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6th Marines in combat at Okinawa with red dots on jacket


wwIIfighterpilots

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wwIIfighterpilots

I thought I would share some research on the 6th Marines and Okinawa. I own a couple of ID'd HBT jackets worn by a Marine who fought at Okinawa. He told my friend the just before the invasion their jackets were stenciled with a big red dot on one sleeve for ID purposes. Sort of a variation of the UNIS tactical markings we commonly see. Still seemed odd and a red dot makes a nice target.

Even with him remembering it well, it's still good to verify everything, especially the unusual. So I am a documentary junkie and am sure I have seen this before in footage but could not find the exact scene I was thinking of. I did however find other Okinawa combat footage that I think shows the red dot well. I took a photo off the TV screen.

It's on the left sleeve on my jacket, and on the right sleeve of this Marine but I am pretty sure I have seen both in combat, plus the film could be flopped (backwards) as often happened in WWII.

Anyway, I think this screenshot verifies that some 6th Marines had red dots on their jackets (at least until they could put on another jacket). His other jacket does not have it. He said he wore the red dot one for the invasion, then switched to the other one.

Any thoughts? Do you agree or disagree that's a round red dot in the actual photo? Anyone else have any info to add on this? I would appreciate it.

Thanks.

Mike

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Wonder if he landed on Red Beach. I've heard of similar markings for that purpose.

Thanks for sharing,

Gary

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I thought that USMC engineer (pioneer at the time) units wore red armbands to distinguish themselves from other troops during the landings. Maybe this is another form of wearing red?-Ben

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My Uncle who was a 5th Marine at Iwo said they painted a red square on their trouser leg for Red Beach.Robert

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wwIIfighterpilots

Robert, great info, thanks.

 

Seems like someone here posted a photo of a Marine jacket with a black triangle on it as well, so symbols like these seem unusual/odd to us but did happen.

 

The Marine whose jackets I am the current caretaker of said he was with I Company, 22nd Marines, 6th Marines. He said he was infantry, and the combat experiences he relayed from Okinawa seem to bear that out.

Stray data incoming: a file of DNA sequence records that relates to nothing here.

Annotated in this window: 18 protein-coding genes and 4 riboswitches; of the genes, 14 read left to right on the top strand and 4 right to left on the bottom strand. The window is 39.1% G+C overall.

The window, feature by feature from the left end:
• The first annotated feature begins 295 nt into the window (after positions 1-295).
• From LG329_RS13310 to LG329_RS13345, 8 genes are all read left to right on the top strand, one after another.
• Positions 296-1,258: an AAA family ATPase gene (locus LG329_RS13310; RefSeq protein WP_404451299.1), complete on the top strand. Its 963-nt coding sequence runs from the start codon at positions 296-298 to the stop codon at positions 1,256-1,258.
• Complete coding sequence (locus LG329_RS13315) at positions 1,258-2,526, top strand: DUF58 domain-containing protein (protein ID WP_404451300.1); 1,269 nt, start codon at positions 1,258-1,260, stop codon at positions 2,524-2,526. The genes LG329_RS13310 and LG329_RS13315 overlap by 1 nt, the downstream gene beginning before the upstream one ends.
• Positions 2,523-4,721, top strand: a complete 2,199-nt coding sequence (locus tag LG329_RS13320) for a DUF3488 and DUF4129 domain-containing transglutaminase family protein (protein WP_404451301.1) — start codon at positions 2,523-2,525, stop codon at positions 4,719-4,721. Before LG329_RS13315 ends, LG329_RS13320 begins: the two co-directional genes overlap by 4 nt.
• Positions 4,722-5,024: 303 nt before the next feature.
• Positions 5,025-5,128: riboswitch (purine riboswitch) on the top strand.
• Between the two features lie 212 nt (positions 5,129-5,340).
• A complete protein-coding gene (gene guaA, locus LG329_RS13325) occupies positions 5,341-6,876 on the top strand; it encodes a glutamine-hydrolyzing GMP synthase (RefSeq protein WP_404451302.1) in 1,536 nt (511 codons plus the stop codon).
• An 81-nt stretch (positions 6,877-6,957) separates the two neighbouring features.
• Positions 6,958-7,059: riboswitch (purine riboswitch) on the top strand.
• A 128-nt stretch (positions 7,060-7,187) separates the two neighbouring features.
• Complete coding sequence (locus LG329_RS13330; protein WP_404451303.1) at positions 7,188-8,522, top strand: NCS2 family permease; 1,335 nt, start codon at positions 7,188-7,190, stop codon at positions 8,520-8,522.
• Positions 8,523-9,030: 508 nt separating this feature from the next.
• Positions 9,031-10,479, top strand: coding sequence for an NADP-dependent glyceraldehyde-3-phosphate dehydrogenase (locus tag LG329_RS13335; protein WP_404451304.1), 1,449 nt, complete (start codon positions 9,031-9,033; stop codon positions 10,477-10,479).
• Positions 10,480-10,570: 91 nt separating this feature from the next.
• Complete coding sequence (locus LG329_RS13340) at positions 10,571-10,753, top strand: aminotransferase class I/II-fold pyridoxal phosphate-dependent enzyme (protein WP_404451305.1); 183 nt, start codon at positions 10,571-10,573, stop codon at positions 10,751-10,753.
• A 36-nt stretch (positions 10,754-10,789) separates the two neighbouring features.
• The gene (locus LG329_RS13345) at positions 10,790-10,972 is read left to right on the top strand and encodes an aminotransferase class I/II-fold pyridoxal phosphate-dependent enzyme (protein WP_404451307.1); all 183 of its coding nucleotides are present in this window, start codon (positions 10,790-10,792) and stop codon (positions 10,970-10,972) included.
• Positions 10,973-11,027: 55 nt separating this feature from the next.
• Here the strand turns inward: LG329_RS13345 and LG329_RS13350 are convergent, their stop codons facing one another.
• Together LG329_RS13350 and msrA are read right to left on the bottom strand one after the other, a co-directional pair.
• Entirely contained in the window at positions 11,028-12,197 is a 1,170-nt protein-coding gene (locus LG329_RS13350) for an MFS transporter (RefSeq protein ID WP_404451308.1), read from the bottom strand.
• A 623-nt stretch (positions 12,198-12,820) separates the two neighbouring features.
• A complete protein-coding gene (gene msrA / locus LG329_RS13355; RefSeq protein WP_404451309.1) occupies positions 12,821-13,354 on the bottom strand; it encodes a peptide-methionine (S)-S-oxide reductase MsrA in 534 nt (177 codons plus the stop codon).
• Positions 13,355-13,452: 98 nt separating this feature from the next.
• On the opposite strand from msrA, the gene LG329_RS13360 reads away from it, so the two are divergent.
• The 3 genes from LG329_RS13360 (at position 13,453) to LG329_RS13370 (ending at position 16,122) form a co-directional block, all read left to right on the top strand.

As far as the red dot he said they were preparing for the Okinawa invasion and someone came along with a stencil and painted all their jackets with the red dot.

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This is a very interesting topic guys! I have in my collection an original WWII Marine Corps Helmet with camo cover that has the RED circle stencil on the back and I also have an original USMC P42 camo shirt that has the RED circle stencil on the arm (pictures to follow as soon as I can dig these items out of storage). I have always been told that this was begun just prior to Tarawa to easily distinguish between Engineers / Supply troops and frontline Infantry . . . if you had the RED circle stencil your role was strictly to bring the supplies ashore and get them into the hands of the infantry and nothing more. Like I said this is what I had heard, so if anyone has concrete evidence as to the legitimacy of this or otherwise, I would very much like to know.

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Here is a picture of the Helmet with the RED circle stencil (Back).

 

 

I promise it's NOT a stain and although not very defined in the picture the full circle is clear in person.

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Here is another view of the helmet.

 

That is a real Killer USMC Helmet you have got there Very Nice to see and thanks for sharing it :thumbsup:

 

Great Information there Guys on the Red Dot's on the Helmet's and Jacket's Excellent.

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  • 2 weeks later...

The "red patchers" as we called them, had a rectangular red patch sewn on the front of their cover and two on their utility trousers, one on each knee. It was probably about 1 inch by 1 1/2 inches. These were the guys that were in the FSSG, the landing shore party. The marking made it clear to anyone interested as to whether or that individual Marine was in the shore party.

 

The shore party guys were basically traffic cops on the landing party. In the mass confusion of an amphibious landing these were the guys that basically told the incoming boats where to come in to drop their load. Occasionally we would see a few that wear jump qualified.

 

It was a good system in that it let the Senior NCOs and Officers know who should be on the beach and who was "malingering"

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